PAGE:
Mr. Seitz, you allowed Mr. Armstrong to portray your organization as something much grander than it was (it was you comment about the 3 guys I think now 6) and a website) than it was. You allowed him to acquire funds in your name and, if, as you contend, you had no knowledge of his financial (and your organization’s) financial affairs, who was providing oversight? Since many on the board were overseas, was there anyone domestically providing oversight? Also, your contention that the FBI saw no concern with the AI/ACI may well be true. The activities in which Armstrong engaged… Read more »

cseitz
Guest
cseitz

1. If you want to know what ACI is, who is involved, simply visit anglicancommunioninstitute.com; 2. you say Fr Armstrong made ACI out to be grander than it is/was — that is news to me; I am content with ACI’s ‘grandeur’ and its mission; I’ll let others decide if it is ‘grand’ as I suspect that has to do with party strife/predilection; 3. Grace Church provided oversight of Fr Armstrong and his check-signing/auditing; for portions of that, he has been held accountable by a court; nothing of that had anything to do with ACI; 4. it is not my contention… Read more »

EmilyH
Guest
EmilyH

Again, I state that the concern registered by the federal investigators, given their jurisdiction, may well have been proscribed. ACI’s involvement in this mess was most probably Armstrong using its account to obscure his money trail. But, until 2007, there is no evidence that ACI (an educational organization not a church) filed tax returns, disclosed financial information etc. Although it was portrayed on its website as something quite prestigious, its board did not appear to meet. Its then key members, Seitz Radner and Turner had left to Armstrong all responsibility for its funding, its board and digital image. Within just… Read more »

Lapinbizarre
Guest
Lapinbizarre

I repeat, “Caesar’s wife”, Dr Seitz. The precipitate, near unchristian speed with which you deserted the ship of your former benefactor, proclaiming yourselves just “four [Or was it three? Or maybe six?] men with a website” indicates, to me at any rate, strong awareness on your part of the adage “bad company is a disease, who lies with dogs shall rise with fleas”. Re-framing and “Nancy Drew” smears do not alter the past.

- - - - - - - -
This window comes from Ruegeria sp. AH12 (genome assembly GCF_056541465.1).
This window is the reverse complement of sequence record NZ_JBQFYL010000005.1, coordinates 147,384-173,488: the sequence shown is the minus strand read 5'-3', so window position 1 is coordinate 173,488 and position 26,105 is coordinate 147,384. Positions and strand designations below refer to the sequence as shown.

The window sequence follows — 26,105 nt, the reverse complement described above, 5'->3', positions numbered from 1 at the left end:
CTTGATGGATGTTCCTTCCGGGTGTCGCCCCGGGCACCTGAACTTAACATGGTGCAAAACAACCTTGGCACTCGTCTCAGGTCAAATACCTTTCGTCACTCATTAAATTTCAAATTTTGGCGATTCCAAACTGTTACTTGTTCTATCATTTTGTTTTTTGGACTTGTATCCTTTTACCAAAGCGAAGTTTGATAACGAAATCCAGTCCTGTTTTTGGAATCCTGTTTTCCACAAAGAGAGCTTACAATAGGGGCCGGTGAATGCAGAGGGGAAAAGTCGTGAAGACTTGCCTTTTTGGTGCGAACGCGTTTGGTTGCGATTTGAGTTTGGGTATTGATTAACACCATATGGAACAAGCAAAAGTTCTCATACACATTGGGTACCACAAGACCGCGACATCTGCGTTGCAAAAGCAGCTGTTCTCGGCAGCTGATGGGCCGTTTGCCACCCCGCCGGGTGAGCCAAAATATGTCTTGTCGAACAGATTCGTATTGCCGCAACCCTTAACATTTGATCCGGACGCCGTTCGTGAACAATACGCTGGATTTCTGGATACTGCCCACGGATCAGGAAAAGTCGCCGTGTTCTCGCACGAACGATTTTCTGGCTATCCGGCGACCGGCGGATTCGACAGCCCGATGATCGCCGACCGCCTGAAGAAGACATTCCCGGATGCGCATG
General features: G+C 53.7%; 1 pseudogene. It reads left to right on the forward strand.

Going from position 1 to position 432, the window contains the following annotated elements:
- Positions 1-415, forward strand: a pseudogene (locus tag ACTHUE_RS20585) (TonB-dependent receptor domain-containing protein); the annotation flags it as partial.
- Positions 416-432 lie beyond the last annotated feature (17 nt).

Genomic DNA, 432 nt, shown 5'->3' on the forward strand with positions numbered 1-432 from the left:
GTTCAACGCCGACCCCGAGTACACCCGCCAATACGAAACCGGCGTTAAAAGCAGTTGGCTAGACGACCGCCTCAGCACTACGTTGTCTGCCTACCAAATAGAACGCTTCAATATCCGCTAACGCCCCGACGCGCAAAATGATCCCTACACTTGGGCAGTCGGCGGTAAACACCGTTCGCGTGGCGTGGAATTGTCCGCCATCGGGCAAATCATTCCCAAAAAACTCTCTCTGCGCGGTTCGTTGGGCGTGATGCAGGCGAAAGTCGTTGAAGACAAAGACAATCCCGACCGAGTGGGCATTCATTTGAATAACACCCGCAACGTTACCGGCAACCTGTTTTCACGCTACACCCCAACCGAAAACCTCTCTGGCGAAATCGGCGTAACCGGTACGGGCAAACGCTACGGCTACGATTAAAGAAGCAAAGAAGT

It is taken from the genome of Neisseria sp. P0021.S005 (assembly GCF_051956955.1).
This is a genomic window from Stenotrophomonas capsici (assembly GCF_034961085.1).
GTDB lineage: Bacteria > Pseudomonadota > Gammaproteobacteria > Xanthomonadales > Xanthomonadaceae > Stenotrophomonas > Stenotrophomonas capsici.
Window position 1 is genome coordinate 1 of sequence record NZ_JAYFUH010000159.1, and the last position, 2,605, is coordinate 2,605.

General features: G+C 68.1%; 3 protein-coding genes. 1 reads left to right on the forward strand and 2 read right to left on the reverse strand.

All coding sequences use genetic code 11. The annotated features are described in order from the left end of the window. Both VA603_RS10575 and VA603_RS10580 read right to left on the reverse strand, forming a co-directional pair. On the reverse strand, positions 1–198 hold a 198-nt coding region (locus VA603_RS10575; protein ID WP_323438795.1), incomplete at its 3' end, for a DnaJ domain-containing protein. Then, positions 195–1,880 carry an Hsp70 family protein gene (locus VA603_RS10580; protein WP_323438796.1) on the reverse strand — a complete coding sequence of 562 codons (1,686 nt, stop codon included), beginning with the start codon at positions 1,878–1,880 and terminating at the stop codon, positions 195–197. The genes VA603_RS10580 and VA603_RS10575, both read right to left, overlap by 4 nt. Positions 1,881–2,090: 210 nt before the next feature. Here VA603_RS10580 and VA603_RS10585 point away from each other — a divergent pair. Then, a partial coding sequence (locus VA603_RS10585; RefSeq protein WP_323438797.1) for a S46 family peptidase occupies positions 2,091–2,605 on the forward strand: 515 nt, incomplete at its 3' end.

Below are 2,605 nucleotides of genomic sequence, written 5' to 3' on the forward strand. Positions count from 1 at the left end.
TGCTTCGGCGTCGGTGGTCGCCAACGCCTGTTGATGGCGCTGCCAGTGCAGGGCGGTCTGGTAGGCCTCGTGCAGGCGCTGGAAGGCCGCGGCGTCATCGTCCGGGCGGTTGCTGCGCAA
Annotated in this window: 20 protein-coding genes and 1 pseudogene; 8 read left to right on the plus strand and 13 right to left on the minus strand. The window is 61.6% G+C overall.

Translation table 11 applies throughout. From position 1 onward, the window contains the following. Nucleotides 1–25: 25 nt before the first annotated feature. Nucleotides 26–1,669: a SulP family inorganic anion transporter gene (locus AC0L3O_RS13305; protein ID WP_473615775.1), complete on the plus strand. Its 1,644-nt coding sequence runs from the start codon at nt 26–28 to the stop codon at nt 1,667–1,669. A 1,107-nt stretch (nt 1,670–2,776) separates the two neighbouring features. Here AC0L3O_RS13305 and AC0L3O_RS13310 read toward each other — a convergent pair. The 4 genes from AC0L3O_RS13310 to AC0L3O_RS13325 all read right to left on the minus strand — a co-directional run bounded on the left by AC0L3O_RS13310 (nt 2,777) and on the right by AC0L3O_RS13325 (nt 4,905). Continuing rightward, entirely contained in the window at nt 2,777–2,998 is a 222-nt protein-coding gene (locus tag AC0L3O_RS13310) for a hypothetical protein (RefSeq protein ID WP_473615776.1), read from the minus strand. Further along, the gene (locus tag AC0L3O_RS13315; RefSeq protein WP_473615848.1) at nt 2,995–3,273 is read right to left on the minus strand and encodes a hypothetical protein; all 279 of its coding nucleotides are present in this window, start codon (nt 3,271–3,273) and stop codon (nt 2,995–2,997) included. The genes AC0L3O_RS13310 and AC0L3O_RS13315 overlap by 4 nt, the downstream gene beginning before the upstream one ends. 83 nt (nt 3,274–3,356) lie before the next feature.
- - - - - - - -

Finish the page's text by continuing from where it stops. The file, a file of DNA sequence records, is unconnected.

The link I posted yesterday to Preludium was corrupted by the inclusion of a terminal comma. It should read http://anglicanfuture.blogspot.com/2008/04/anglican-communion-institute-and.html

cseitz
Guest
cseitz

ACI filed no tax returns because it drew no salaries. How being prestigious entails lots of money flowing is your own perception of reality. ACI did the work it did in the period in question and did not need to be tax-exempt or not-for-profit because no income was being drawn. We all had full time jobs and did this work from conviction and as an extension of our working relationship with leaders in the Communion. We rectified nothing with the IRS as there was nothing to rectify. When I moved to TX, we returned to the not-for-profit status we had… Read more »

cseitz
Guest
cseitz

“Again, I state that the concern registered by the federal investigators, given their jurisdiction, may well have been proscribed.” I can assure you that the questions posed by federal prosecutors touched on every aspect of this. Nothing was proscribed in the manner you intimate. They were very thorough and very competent. I prefer their judgments to your second-guessing. “ACI’s involvement in this mess was most probably Armstrong using its account to obscure his money trail.” That is simply a lie. Armstrong was sentenced for misusing a Trust Fund. ACI was not used to shield or obscure anything. Call the Bishop… Read more »

Lapinbizarre
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Lapinbizarre

“….being prestigious.” The Humility.

EmilyH
Guest
EmilyH

Dr. Seitz… The requirement to file a 990 tax return has nothing to do with whether or not you were paid salaries. It has to do with the size of your revenue, your status as a church or an auxiliary organization and whether or not you claim the benefit of tax exempt status for your donors. I assert that ACI can not claim that it had nothing to do with the events involved. Armstrong was ACI. He was your executive director. He was your agent and acting as such. ACI, it’s board, was responsible for his actions. The fact that… Read more »

cseitz
Guest
cseitz

I know you ‘assert’ this. You are wrong. Don Armstrong was sentenced for matters that did not involve ACI. He was not an ‘agent’ for ACI in anything he was charged with or sentenced for.

These are facts.

As the saying goes, ‘You are entitled to your own opinions but not your own facts.’

Now I will return to my high-salary job.

grace and peace–